15 Fort Sackville Rd., Bedford. Take Bedford Highway to Hatchery Lane; turn left on Shore Drive, then left on to Fort Sackville Rd.
Or, on Dartmouth Road, take Wardour street by the Bedford Public Library, then the first right and follow that road around the turn and the manor house will be on your right.
Let me see if I get it right. There's a mysterious castle built on the shores of St Margaret;s Bay in South West Cove. The best way to saee it is by boat but you can see it from the ropad as well . It was built by a love smitten engineer for hhis beloved . The story goes he feel in love with a lady of the night in Italy . He begged her to marry him and he would build her a castle . BShe did but before the castle was finished she died. When I last saw it it was still incomplete and he lived there alone.....
Spectacular coastal hiking trail leads hikers along high cliffs and deep valleys.
There are a total of 8 trails at Cape Chignecto. Some can be completed in a day, most are challenging and should only be attempted by experienced hikers. The viewpoints are spectacular, with 600 foot cliffs and the famous Fundy Shores at the base and the forest within the canyon is magical. You will see some of Nova Scotia’s rare plants and remnant old growth forest Wilderness campsites are available but reservations are required.
Because Cape Chignecto is a wilderness hiking park, there are no drive-up camping sites.
day pass is $5.00
West Advocate Harbour, Cumberland County, Nova Scotia, Canada. It is approximately a 1 hour and 10 minute drive from Amherst or 40 minutes from Parrsboro.
I am an animal lover . Not sure which comes first animals or my garden . I was torn when I saw this gorgeus deer eating my plants...I let him nibble a little while before shooing him away . There are so many deer all around our parks homes and lakes. When you visit take the time to watch for them!
This small island in Halifax harbour has dunes, beaches, roads and trails as well as an abandoned military fortification. To get to the island, you can take the McNab's Island Ferry which is about Canadian $10 return. More information is at the website below. If you just want to see the island from afar, there are good views at the waterfront broadwalk as well as Pier 21 where there is a binoculars for you to view the island and its surroundings.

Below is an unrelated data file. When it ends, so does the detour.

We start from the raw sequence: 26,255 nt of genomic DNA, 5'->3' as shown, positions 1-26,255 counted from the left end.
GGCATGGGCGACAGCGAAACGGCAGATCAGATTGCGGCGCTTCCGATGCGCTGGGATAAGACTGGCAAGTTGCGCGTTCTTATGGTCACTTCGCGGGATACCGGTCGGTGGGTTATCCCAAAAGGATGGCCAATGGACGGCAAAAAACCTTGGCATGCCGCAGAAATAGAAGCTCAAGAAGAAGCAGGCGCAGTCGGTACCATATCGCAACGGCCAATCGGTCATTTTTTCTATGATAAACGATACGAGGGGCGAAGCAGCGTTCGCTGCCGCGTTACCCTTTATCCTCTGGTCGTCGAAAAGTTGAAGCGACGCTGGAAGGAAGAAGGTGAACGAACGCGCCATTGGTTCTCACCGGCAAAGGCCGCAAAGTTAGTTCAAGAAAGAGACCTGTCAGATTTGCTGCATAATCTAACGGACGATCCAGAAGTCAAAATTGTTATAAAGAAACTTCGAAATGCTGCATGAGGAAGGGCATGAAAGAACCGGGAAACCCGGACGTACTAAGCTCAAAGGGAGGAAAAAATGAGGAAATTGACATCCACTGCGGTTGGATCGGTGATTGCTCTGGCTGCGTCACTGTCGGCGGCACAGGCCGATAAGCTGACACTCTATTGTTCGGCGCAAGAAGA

The Clay Cafe is a great place for groups, families or individuals to exercise their creativity. They provide the raw "greenware" or unfinished pottery items, many many different pieces both ornamental and practical. They provide the paints and they will fire the piece for you to pick up a day or two later, it's all included in the cost of the piece. They do group parties as well in a private room, great for kids' birthdays or even for adults (I once attended a bridal shower and everyone painted coffee mugs for the bride!). They used to be located downtown but are now in a new location on Quinpool Road. Easiest way to get there by bus is take the number 1 Spring Garden Road and get off at the corner of Quinpool and Oxford. The Clay Cafe is across the street from the Oxford Theatre. They also sell coffee from a local vendor, Steve-o-Reno's along with teas and some cold juices and snacks. There's a couple of coffee shops in the area if you want to bring in your own takeout coffee.
Go on a Friday night, they are open late for Midnight Madness and provide entertainment from local musicians.
June 2001 Water front Claudette and Simonne in front of the "Concordia" which had just docked on our visit last year with all the teen age girl students. This is a UNIVERSITY ship and goes around the world taking a year to do so.
Something that many people don't consider when they are in Halifax is checking out the nearby Shearwater Aviation Museum. This musem chronicles maritime miliary aviation and the story of what is now CFB Shearwater from 1918 to present. The collection boasts fifteen heritage aircraft, including a rebuilt Fairey Swordfish Mk. II among a whole hanger of aircraft. There are approximately 10,000 artifacts with an extensive collection of aviation art. Admission is technically free but they would appreciate if you left a donation.
The address of the museum is 13 Bonaventure Street. To reach the museum from Halifax take the MacDonald Bridge to Dartmouth. Turn right on Wyse Rd. until you reach Alderney Drive. Follow Alderney Drive along the harbour to the lights at Portland St. Turn right onto Pleasant St. Continue until you reach the traffic lights at the entrance to the airforce base (the first set of traffic lights past the Imperial Oil refinery). Directly to your left will be a large building with a smaller brown building to either side of it, one of which is a chapel. This is the Museum.
Crystal Crescent Beach is half an hour away from Halifax, but worth the ride. It's one of the most magnificent beaches I've seen in Canada - fine white sand, turquoise water, pine tree forests growing to the rim of the beach and, best of all, nobody there. You will have most of the beach for yourself, and if you see people close to the parking lot, it's still no problem to walk on for some meters and enjoy the silence.
The only drawback is the temperature of the water: chillyyyyyyyyyyyyyyyyy!
For Crystal Crescent Beach leave Halifax on the road that takes you to York Redoubt (Hwy 253) and follow it to its end.
This place is overpriced. The are nice places to stay in Halfax that are cheaper than this.more
I stayed at the Cambridge Suites twice during this trip, for a couple of days at each end of a trip...more
A $15.95 plus tax charge for in room wi-fi is more than an outrage, it is a new low in hotel...more